Picking Up the Pieces of the Great Commodity Meltdown

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Includes: GLD, PHYS, PSLV, SLV, USO
by: Ananthan Thangavel

Yesterday will undoubtedly go down as one of the worst days in the history of commodities. Everything from crude oil to silver to wheat suffered huge losses, and the great question is: why?

In picking up the pieces and deciding what to do from here, we believe the commodity bull market is still intact. We'll begin by discussing yesterday's action, and then turn to longer term fundamentals.

What Caused the Selling?

As is usually the case with an event like yesterday, there were many factors conspiring to produce such a large drop in commodity prices. First, there were far too many speculators long crude oil and gold (this is a point we have been making in our commodity newsletter). Admittedly we are (and remain) very long gold, but the speculative interest on gold was very high, leaving it susceptible to a pullback. Specifically, the speculative long interest in crude oil as of Tuesday of last week was in 98.6th percentile of readings going back to 2007, and gold was in the 85.6th percentile.

Secondly, the euro fell huge yesterday, settling down a full 2% against the U.S. dollar. With bearishness against the U.S. dollar at a fever pitch, a U.S. dollar rally was bound to happen. The U.S. dollar had lost significant ground to the euro and yen lately, with the yen rallying the last 18 of 21 days even with commodities and stocks performing well, a seemingly "risk-on" stance. The massive bearishness on the DXY Index (the index that tracks the U.S. dollar) was primed to reverse, as speculators were stretched too high, and volume was fading as the euro and yen rallied.

The combination of speculative liquidation and U.S. dollar rallying was too much to bear for commodities, and many went into absolute free-fall. However, delving into the market internals yields an interesting picture of just who was doing the selling.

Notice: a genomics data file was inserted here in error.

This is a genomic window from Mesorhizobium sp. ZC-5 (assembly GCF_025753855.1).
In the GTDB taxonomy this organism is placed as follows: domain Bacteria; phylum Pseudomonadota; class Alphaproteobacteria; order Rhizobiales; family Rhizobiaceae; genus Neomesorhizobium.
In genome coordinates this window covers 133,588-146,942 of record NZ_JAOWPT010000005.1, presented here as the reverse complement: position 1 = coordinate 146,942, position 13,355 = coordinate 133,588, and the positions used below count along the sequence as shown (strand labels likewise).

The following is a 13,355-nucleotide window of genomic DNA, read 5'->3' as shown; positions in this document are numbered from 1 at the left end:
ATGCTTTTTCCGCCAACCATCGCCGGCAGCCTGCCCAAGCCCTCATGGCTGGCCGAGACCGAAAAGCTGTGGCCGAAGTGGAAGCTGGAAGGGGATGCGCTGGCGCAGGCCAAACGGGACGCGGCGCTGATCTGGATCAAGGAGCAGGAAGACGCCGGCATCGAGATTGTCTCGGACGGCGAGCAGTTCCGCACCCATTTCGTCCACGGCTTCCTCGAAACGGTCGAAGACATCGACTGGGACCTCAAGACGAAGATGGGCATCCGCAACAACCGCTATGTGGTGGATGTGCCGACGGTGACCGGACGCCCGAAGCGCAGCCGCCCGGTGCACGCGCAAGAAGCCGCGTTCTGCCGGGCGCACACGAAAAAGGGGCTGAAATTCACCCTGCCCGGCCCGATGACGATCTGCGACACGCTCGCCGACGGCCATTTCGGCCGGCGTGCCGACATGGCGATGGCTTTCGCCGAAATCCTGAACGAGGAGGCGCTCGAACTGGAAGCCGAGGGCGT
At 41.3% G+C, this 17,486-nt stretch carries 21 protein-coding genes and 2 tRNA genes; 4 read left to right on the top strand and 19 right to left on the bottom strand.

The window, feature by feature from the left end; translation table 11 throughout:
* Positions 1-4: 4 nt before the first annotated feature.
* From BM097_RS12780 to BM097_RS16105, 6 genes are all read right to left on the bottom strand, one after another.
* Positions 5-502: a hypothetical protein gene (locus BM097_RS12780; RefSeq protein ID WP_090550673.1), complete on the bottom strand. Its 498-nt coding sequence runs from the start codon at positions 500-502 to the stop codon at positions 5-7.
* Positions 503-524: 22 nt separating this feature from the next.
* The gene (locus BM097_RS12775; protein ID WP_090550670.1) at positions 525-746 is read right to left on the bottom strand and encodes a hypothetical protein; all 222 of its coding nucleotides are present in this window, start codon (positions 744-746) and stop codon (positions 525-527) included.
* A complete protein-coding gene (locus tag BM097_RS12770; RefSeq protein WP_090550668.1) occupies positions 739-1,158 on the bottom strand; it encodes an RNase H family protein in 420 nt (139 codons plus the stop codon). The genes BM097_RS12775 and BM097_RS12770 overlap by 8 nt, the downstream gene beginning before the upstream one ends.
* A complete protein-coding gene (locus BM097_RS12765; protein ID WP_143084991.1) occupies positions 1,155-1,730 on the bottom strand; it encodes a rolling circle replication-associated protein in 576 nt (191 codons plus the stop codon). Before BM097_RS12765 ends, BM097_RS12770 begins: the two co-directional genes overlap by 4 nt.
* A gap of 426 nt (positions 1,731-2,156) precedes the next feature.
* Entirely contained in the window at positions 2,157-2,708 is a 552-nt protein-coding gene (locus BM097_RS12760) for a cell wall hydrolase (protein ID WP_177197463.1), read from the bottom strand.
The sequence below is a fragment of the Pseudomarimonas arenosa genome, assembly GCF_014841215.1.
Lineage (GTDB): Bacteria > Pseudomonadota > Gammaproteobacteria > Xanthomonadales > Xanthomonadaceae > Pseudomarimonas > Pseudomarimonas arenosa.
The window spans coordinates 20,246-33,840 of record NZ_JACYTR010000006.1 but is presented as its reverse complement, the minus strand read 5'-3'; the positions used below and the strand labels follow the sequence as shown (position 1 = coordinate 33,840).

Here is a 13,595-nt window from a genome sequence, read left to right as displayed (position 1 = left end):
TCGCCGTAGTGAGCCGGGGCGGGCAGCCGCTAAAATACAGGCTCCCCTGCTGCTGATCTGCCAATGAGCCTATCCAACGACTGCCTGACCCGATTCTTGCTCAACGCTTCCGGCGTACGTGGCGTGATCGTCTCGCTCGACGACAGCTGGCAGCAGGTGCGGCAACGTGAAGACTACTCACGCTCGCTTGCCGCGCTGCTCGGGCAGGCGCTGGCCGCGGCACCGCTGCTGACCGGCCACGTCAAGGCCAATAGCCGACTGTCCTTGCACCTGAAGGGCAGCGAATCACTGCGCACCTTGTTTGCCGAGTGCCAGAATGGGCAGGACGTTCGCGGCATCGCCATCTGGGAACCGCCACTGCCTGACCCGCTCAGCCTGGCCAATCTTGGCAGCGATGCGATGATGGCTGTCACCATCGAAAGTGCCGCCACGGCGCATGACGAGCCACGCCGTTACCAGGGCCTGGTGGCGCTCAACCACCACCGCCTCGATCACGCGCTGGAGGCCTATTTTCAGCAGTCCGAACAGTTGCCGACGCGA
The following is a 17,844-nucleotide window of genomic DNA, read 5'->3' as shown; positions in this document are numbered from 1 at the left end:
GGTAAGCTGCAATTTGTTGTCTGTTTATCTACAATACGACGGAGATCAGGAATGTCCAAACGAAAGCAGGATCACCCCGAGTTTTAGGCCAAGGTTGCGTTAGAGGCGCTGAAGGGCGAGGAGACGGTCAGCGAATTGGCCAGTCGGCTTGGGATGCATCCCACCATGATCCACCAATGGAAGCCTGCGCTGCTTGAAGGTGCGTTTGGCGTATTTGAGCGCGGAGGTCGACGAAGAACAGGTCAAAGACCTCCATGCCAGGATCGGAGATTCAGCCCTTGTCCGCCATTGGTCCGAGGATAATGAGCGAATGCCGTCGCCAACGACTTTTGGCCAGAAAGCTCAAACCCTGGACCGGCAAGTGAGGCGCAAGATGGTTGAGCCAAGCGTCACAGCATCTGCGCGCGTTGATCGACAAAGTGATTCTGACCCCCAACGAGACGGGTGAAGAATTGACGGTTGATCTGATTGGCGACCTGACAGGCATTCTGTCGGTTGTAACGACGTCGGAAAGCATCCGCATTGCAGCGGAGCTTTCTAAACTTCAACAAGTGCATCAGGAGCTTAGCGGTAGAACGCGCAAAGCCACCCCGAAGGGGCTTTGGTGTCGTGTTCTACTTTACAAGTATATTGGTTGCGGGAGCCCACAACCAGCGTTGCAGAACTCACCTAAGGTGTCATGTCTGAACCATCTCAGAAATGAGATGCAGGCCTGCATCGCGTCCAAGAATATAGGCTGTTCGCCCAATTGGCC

Who Was Doing All That Selling?

With crude down almost 10% in a single day (largest drop since the bubble burst in 2008), and every other commodity getting destroyed, I myself wondered: who is doing all this selling? In viewing yesterday's action through the lens of commodity ETFs vs. commodity futures, it appears that retail investors bailed en masse yesterday from commodities. Comparing the commodity ETFs to futures is a worthwhile comparison because retail investors are almost always exposed to commodities via ETFs, whereas hedge funds and commodity funds far prefer the leverage of the futures market.

Posted below are charts of gold futures, the GLD, and PHYS with yesterday's volume on each highlighted in a green box.


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To make these numbers easy, we have posted a table below:

50 Day Avg. Volume Yesterday's Volume % of Average
Gold futures (front month) 155k 310k 200%
GLD 15.656mm 51.224mm 327%
PHYS 1.415mm 4.098mm 289%

The point of this exercise is to show that both the GLD and PHYS traded significantly more shares than did gold futures. Since the GLD and PHYS are much more favored by retail investors, it stands to reason that retail investors sold feverishly yesterday, and much more aggressively than futures traders.

The crude oil market is even more astounding. Posted below are the same format charts on crude oil futures and the USO.


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As can be seen, crude futures traded about 2.3x daily average, whereas the USO traded 4.44x the daily average volume. Due to the problems with USO as a product (it holds futures contracts rather than physical crude oil), very few true commodity investors would ever hold it, unless they were arbitraging it against the futures contracts. USO is predominantly held by individuals, and the massive selling of USO yesterday compared to crude oil futures contracts was indicative of retails investors bailing out of long commodity trades.

Also interesting in crude oil was the generally falling volumes as crude rallied recently, another point we made in our commodity newsletter. The combination of weak, momentum retail buyers leaving the long commodity trade as well as the cascading effect of selling left crude with its largest loss in 3 years.